New York The majority of the nation’s small business owners believe 2011 will be better than (44 percent) or the same (42 percent) as 2010, with only 15 percent expecting it will be worse, according to the latest Citibank small business survey. Moreover, Citibank’s latest survey shows an increase in entrepreneurs’ optimism about both current and future business conditions, offering a strong indication that after battling through the recession, small businesses are finally poised for growth.
According to the survey, the number of business owners calling current conditions excellent or good increased to 33 percent in January, up from just 24 percent in September and 23 percent in March of 2010. Similarly, the number of business owners who rate their business situation as worse than a year ago declined to 32 percent, down from 36 percent in September and 43 percent in March of last year.
“Small businesses are one of the main engines for economic growth and job creation, and their increasing optimism as we enter 2011 represents an incredibly positive development,” said Raj Seshadri, the head of Small Business Banking at Citibank. “Though challenges remain, our latest survey provides strong evidence that many small businesses see improvement in the current environment and better conditions this year.”
Business Environment Full of Unknowns
Of course, from unemployment to the rising costs of running a business, entrepreneurs still face many unknowns. Business owners say rising raw material prices (25 percent) and the increasing cost of healthcare (23 percent) pose the biggest challenges in 2011. And though concern over another downturn dropped to 78 percent in the latest survey, down from 86 percent in September, it is clearly still on the minds of many entrepreneurs.
Yet many small business owners do not appear concerned about the impact of government policies in 2011, with 40 percent expecting policies to remain the same and 18 percent expecting them to be more favorable; 42 percent say they expect less favorable policies this year.
When discussing what would make the most positive impact on their business this year, respondents cite reducing taxes (30 percent), lowering healthcare costs (17 percent), and increasing credit availability (17 percent.)
Business Costs Expected to Rise, Hiring Plans Tepid
The increasing optimism did not reveal itself in hiring plans, which remained flat compared to previous surveys. The majority of small business owners (78 percent) continue to say they plan to keep the same number of employees over the next 12 months, while 14 percent say they will increase employees and 8 percent say they will reduce jobs. When discussing what would spur hiring, 80 percent say increased sales.
On an array of expenses, the majority of respondents expect the costs of running their business to increase this year. According to the survey:
At the same time, 55 percent do not expect to raise the prices they charge this year, compared to 45 percent who say they will raise prices.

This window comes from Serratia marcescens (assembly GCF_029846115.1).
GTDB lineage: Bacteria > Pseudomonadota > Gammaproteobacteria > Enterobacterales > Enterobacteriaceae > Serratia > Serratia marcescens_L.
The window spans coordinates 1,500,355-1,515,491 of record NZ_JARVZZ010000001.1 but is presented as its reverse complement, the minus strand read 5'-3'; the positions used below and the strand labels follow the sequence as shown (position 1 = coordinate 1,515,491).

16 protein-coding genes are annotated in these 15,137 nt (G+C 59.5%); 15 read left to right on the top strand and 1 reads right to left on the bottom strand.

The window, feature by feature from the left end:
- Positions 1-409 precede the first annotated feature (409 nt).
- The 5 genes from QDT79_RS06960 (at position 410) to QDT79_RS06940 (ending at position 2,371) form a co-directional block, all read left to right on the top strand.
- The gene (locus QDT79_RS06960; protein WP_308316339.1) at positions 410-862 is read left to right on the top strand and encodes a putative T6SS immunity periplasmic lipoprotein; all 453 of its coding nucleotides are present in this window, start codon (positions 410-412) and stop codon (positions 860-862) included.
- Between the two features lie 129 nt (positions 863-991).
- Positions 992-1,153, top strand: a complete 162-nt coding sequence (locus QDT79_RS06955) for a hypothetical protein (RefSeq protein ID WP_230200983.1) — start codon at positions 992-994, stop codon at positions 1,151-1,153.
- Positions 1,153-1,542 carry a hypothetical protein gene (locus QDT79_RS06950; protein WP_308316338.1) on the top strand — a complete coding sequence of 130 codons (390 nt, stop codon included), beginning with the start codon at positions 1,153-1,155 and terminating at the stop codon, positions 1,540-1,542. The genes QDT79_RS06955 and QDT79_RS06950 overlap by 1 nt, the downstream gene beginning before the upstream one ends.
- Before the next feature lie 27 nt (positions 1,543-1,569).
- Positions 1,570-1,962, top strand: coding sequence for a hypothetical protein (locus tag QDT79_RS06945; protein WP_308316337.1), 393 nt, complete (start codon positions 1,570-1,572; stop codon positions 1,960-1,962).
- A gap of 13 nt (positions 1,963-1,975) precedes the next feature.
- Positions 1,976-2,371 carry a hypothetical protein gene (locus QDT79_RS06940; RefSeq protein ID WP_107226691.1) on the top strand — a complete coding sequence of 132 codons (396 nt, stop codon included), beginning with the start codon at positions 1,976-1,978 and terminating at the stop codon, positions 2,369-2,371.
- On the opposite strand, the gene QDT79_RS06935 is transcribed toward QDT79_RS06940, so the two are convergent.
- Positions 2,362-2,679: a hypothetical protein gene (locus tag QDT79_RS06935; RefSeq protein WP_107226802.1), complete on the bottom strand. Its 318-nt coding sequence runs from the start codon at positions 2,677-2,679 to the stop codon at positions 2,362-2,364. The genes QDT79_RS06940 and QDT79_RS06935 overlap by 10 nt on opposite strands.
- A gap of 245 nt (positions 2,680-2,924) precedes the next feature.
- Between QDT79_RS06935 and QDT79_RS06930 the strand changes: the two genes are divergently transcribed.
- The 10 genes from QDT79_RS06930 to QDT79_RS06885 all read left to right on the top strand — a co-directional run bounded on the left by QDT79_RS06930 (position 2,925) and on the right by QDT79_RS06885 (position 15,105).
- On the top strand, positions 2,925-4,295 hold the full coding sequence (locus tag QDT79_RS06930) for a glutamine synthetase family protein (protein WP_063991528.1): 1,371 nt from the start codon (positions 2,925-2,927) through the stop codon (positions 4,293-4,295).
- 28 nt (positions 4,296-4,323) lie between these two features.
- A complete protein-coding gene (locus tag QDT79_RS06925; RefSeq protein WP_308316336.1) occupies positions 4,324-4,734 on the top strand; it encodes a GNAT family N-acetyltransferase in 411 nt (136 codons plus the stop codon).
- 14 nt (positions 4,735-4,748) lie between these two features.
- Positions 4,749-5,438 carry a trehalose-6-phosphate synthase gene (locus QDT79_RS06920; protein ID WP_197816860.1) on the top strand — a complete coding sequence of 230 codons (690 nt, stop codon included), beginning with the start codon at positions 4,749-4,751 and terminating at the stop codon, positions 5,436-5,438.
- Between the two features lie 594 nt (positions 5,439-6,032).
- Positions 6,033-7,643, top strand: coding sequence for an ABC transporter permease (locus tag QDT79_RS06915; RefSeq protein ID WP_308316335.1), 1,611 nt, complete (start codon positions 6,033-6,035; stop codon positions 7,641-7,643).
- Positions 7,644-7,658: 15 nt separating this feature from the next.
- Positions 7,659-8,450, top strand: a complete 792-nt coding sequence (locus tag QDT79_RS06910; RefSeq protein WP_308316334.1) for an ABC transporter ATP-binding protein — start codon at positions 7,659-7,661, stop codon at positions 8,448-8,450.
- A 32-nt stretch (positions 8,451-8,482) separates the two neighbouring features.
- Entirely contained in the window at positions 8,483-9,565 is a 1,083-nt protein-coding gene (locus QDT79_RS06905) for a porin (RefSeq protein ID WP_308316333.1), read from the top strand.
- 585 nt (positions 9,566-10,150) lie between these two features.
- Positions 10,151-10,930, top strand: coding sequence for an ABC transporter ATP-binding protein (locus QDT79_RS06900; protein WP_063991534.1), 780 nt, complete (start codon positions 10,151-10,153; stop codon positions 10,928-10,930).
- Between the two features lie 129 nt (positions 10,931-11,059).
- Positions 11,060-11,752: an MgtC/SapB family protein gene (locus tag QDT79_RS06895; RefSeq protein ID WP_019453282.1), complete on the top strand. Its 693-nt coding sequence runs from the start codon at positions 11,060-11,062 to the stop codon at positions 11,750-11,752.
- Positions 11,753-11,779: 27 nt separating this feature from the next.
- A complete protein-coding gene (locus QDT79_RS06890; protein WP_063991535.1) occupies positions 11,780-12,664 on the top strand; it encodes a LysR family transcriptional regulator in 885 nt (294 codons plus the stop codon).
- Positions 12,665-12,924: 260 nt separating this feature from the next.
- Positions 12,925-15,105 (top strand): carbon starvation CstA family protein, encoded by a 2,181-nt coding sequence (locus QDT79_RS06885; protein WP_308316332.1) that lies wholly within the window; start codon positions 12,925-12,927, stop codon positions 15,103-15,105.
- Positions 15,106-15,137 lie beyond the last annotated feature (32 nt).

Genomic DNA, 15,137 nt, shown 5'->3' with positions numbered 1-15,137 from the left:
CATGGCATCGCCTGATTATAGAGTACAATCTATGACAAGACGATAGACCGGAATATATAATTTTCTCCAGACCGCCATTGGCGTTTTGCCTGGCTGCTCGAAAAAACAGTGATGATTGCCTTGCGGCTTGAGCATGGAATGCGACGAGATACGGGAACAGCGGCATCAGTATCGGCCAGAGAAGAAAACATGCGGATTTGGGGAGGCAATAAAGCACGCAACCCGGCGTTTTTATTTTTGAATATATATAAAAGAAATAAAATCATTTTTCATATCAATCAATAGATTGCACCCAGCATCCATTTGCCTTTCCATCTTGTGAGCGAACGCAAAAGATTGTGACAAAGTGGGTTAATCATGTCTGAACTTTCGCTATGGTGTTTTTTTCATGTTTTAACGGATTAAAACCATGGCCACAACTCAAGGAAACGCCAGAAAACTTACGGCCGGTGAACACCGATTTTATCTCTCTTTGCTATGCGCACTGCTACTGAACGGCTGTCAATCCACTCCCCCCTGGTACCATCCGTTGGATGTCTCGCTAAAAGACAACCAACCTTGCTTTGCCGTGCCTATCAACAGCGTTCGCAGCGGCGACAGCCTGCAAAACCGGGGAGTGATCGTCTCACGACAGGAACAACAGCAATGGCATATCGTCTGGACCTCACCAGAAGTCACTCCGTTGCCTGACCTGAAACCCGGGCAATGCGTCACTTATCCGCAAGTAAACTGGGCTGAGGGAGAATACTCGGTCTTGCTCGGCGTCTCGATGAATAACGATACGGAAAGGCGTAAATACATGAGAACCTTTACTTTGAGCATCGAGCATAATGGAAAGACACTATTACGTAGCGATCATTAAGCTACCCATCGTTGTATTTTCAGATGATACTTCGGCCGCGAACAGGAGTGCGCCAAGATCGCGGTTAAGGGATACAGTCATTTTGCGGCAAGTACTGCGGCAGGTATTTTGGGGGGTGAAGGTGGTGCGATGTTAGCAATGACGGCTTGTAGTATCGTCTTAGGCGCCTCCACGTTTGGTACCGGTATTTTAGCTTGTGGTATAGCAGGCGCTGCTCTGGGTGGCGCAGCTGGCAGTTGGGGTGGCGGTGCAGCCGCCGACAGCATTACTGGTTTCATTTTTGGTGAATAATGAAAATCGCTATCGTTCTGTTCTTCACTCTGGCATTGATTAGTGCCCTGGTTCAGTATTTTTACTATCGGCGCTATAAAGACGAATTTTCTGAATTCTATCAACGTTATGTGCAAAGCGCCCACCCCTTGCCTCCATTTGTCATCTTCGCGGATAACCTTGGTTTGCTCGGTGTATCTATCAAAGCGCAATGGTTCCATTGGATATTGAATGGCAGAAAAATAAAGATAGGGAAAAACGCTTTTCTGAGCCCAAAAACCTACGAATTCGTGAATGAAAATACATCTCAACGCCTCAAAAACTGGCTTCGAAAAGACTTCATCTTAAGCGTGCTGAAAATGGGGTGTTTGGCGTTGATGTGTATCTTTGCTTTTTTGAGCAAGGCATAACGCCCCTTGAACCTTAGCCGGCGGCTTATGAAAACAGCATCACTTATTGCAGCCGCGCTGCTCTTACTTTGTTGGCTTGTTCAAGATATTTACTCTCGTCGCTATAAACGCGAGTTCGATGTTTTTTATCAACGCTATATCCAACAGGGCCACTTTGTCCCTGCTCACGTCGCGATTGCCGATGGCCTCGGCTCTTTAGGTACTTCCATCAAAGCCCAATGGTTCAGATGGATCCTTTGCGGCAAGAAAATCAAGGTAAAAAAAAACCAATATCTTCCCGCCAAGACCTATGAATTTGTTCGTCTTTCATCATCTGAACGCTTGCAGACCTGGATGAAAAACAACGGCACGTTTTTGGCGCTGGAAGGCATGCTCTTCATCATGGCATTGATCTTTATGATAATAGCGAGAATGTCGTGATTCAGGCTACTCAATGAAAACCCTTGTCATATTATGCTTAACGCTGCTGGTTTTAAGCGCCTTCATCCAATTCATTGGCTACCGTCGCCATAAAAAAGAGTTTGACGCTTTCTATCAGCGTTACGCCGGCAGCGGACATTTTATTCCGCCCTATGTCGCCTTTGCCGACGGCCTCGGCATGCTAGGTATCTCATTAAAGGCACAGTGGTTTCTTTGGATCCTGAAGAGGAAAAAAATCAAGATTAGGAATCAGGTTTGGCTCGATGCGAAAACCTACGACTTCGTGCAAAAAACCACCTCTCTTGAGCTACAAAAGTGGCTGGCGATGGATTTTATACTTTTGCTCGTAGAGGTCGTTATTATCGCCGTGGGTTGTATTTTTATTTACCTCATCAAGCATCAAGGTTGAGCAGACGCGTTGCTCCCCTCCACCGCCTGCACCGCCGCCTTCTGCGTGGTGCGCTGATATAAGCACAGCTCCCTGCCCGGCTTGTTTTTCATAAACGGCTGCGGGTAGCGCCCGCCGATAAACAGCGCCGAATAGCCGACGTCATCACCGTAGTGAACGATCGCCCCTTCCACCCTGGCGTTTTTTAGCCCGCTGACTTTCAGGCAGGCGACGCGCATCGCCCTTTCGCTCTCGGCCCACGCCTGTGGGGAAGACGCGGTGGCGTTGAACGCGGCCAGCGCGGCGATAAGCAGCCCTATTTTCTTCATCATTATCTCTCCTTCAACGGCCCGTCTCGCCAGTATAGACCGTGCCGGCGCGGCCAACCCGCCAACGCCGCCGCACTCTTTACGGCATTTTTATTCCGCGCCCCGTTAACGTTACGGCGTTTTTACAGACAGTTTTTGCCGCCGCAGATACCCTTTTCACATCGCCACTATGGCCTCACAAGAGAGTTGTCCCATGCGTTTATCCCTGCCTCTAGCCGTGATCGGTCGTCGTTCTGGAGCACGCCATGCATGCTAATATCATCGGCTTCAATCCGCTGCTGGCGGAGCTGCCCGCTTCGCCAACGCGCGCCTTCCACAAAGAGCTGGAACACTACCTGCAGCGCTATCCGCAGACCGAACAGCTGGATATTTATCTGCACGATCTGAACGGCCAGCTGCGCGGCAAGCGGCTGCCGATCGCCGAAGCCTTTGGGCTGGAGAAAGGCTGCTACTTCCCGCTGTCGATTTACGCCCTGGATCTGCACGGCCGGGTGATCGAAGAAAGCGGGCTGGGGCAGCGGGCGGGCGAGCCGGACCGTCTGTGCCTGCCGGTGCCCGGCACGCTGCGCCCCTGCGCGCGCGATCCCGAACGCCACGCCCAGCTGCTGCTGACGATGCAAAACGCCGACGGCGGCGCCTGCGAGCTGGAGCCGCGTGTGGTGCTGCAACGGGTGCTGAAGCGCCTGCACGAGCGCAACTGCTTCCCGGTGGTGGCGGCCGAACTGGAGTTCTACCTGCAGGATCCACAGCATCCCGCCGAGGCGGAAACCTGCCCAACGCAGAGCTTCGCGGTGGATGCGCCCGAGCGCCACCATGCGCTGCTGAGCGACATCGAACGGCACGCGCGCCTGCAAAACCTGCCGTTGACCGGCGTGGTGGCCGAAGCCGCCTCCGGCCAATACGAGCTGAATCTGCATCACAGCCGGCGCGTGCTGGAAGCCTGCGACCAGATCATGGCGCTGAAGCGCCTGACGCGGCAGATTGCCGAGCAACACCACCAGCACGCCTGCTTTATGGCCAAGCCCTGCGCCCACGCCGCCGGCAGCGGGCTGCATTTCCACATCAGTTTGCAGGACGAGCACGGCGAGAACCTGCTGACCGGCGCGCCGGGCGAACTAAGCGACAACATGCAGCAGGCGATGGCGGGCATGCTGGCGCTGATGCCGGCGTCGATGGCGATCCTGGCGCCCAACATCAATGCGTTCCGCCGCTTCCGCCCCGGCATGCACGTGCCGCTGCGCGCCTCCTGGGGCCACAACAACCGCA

Respondents say that to grow or improve their business in 2011, they plan to work longer hours themselves (59 percent), increase marketing (52 percent), or increase employee productivity (43 percent). More than half (52 percent) say they plan to offer new products or services in the coming year, while four in 10 (43 percent) plan to expand into new markets.
Realistic but Passionate
Despite the challenging conditions, business owners remain passionate about their choice of career, with 73 percent saying they would start their business again even if they knew then what they know now about the challenges they would face, and 64 percent saying they would recommend entrepreneurship as a career to their children, up from 59 percent in September.
Additionally, younger owners and those with fewer years in business show more optimism about the overall economy and their business than older business owners. More than half of small business owners aged 18-44 (58 percent) and nearly two-thirds of those with fewer than five years in business (64 percent) believe 2011 will be better than 2010.
“While we continue to closely watch hiring and expansion plans, it is very encouraging to see the resiliency and optimism among the nation’s small business owners,” said Seshadri. “Our survey shows that the entrepreneurial spirit remains alive and well and that small businesses are ready to grow as the economy improves.”
About the Survey
This Citibank poll was conducted via telephone by Abt SRBI from Jan. 11 to Jan. 28 among a national random sample of 1,002 small businesses in the United States, with revenue over $100,000 and no more than 100 employees. The margin of error is approximately +/- 3.1% percentage points at 95% confidence. Surveys are subject to other error sources as well, including sampling coverage error, recording error, and respondent error.
Citibank is a member of Citi®, the leading global financial services company, which has approximately 200 million customer accounts and does business in more than 160 countries and jurisdictions. Through Citicorp and Citi Holdings, Citi provides consumers, corporations, governments and institutions with a broad range of financial products and services, including consumer banking and credit, corporate and investment banking, securities brokerage, transaction services, and wealth management. Additional information may be found at www.citigroup.com or www.citi.com.